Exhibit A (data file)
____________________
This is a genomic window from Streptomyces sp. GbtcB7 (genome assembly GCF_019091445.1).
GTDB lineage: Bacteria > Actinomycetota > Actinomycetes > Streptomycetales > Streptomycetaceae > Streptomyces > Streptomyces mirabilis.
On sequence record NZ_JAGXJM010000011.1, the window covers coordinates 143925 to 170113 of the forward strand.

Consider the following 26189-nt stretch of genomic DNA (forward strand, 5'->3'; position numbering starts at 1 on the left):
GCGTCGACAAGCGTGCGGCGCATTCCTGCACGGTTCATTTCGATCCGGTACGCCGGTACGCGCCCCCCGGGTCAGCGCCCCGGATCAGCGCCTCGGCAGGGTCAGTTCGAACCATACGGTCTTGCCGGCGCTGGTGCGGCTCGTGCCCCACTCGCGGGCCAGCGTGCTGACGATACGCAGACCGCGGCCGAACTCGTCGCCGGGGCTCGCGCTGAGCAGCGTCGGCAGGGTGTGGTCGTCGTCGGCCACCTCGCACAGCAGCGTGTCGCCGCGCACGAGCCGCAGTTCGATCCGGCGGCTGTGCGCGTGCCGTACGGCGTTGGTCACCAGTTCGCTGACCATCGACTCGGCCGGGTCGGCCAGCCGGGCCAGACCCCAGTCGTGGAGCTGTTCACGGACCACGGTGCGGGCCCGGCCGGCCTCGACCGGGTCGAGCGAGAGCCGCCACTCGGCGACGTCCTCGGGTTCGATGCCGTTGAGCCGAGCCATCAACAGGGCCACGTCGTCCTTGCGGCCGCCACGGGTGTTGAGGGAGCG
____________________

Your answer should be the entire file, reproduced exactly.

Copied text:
This is a genomic window from Streptomyces sp. GbtcB7 (genome assembly GCF_019091445.1).
GTDB lineage: Bacteria > Actinomycetota > Actinomycetes > Streptomycetales > Streptomycetaceae > Streptomyces > Streptomyces mirabilis.
On sequence record NZ_JAGXJM010000011.1, the window covers coordinates 143925 to 170113 of the forward strand.

Consider the following 26189-nt stretch of genomic DNA (forward strand, 5'->3'; position numbering starts at 1 on the left):
GCGTCGACAAGCGTGCGGCGCATTCCTGCACGGTTCATTTCGATCCGGTACGCCGGTACGCGCCCCCCGGGTCAGCGCCCCGGATCAGCGCCTCGGCAGGGTCAGTTCGAACCATACGGTCTTGCCGGCGCTGGTGCGGCTCGTGCCCCACTCGCGGGCCAGCGTGCTGACGATACGCAGACCGCGGCCGAACTCGTCGCCGGGGCTCGCGCTGAGCAGCGTCGGCAGGGTGTGGTCGTCGTCGGCCACCTCGCACAGCAGCGTGTCGCCGCGCACGAGCCGCAGTTCGATCCGGCGGCTGTGCGCGTGCCGTACGGCGTTGGTCACCAGTTCGCTGACCATCGACTCGGCCGGGTCGGCCAGCCGGGCCAGACCCCAGTCGTGGAGCTGTTCACGGACCACGGTGCGGGCCCGGCCGGCCTCGACCGGGTCGAGCGAGAGCCGCCACTCGGCGACGTCCTCGGGTTCGATGCCGTTGAGCCGAGCCATCAACAGGGCCACGTCGTCCTTGCGGCCGCCACGGGTGTTGAGGGAGCG